It was never a book I considered reading. I avoided it for months, despite Oprah’s urging that I should read read read!
But then, it was made into a movie and I figured at some point I probably would stumble across the film, and I’d be damned if I hadn’t read the book first.
I’d been married for long time by the time I picked it up. I was unhappy, desperately lonely and living a loveless lie.
So I found this book, with no expectation. I read in the bath, night after night, and by the time I’d finished Pray my heart had been split wide open.
I wanted to be seen. I wanted to by seen by my God. And I wanted to be loved and to be happy. I wanted to be embraced and welcomed.
I felt cracked in two, with no one to turn to. My husband had long ago turned his back on me. I was a hole to be fucked and a body to be blamed.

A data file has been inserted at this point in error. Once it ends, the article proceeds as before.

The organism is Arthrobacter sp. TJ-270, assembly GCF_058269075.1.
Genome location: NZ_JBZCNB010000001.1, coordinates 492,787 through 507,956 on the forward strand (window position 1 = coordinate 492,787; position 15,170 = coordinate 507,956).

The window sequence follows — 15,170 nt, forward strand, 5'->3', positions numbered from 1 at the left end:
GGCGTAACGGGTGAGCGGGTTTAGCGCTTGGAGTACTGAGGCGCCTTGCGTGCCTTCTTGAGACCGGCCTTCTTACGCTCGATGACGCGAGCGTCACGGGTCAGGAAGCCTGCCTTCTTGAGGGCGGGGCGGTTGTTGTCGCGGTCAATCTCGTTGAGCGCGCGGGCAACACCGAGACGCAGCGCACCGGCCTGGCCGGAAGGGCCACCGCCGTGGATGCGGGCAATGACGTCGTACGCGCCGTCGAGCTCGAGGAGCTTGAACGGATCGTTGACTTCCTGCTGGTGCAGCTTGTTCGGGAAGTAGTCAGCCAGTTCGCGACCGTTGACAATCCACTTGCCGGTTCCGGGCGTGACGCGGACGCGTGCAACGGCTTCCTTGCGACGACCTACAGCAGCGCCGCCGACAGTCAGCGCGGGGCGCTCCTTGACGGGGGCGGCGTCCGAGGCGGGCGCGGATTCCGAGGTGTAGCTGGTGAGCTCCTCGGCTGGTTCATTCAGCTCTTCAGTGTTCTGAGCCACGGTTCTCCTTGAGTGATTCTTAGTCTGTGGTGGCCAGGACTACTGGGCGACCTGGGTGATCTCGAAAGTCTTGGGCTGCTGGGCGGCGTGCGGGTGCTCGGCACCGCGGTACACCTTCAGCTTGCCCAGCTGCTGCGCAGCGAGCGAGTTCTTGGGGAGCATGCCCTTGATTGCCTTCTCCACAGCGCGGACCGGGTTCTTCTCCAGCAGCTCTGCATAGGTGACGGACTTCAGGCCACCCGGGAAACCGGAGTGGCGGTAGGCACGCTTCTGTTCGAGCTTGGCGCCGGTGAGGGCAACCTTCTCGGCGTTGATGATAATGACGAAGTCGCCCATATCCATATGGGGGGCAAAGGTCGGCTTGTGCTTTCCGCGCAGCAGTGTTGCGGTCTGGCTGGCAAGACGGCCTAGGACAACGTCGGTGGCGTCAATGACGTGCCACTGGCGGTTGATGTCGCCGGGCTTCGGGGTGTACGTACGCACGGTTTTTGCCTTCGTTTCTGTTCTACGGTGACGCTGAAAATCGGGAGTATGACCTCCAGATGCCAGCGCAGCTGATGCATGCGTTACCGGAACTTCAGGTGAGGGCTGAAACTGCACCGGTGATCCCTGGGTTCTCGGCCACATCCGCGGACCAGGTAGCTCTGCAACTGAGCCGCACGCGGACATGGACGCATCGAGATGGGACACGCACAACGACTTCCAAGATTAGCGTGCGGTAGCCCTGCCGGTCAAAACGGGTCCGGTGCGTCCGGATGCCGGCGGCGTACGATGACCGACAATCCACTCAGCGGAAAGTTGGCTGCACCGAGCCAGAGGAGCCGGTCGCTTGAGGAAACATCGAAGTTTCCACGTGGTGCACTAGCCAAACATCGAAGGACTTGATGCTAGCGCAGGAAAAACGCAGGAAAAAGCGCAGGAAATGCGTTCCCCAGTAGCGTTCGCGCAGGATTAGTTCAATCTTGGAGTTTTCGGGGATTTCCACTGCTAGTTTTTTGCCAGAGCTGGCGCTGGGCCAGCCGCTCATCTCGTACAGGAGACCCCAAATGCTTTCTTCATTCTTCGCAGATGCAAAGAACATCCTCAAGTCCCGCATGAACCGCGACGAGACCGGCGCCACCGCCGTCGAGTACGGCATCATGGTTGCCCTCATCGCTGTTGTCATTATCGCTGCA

I had no safe space.
So this book asked me the question I needed to ask my entire adult life.
“What do you want?”
“I want to be happy.”
“Can you be happy continuing to do what you’ve been doing? Can you be happy here?”
I cried. I cried a lot. Anguish poured out of me.
And for the first time in endless attempts to leave, I felt supported entirely.
I’d leave. And I’d be ok.
I’ve not picked that book up since I read the last page 8 years ago. I’ve not needed to.
Don’t get me wrong. I’m not cured or less neurotic. I’m not even sure I’m any better at relationships than I was before I read it.
But I am free. Freer.
A bunch of stuff has happened to me in my life.
But the things I did, I did.
There’s no palming it off onto upbringing or environment.
It was all me. I just didn’t know.
I didn’t know I was the person I was.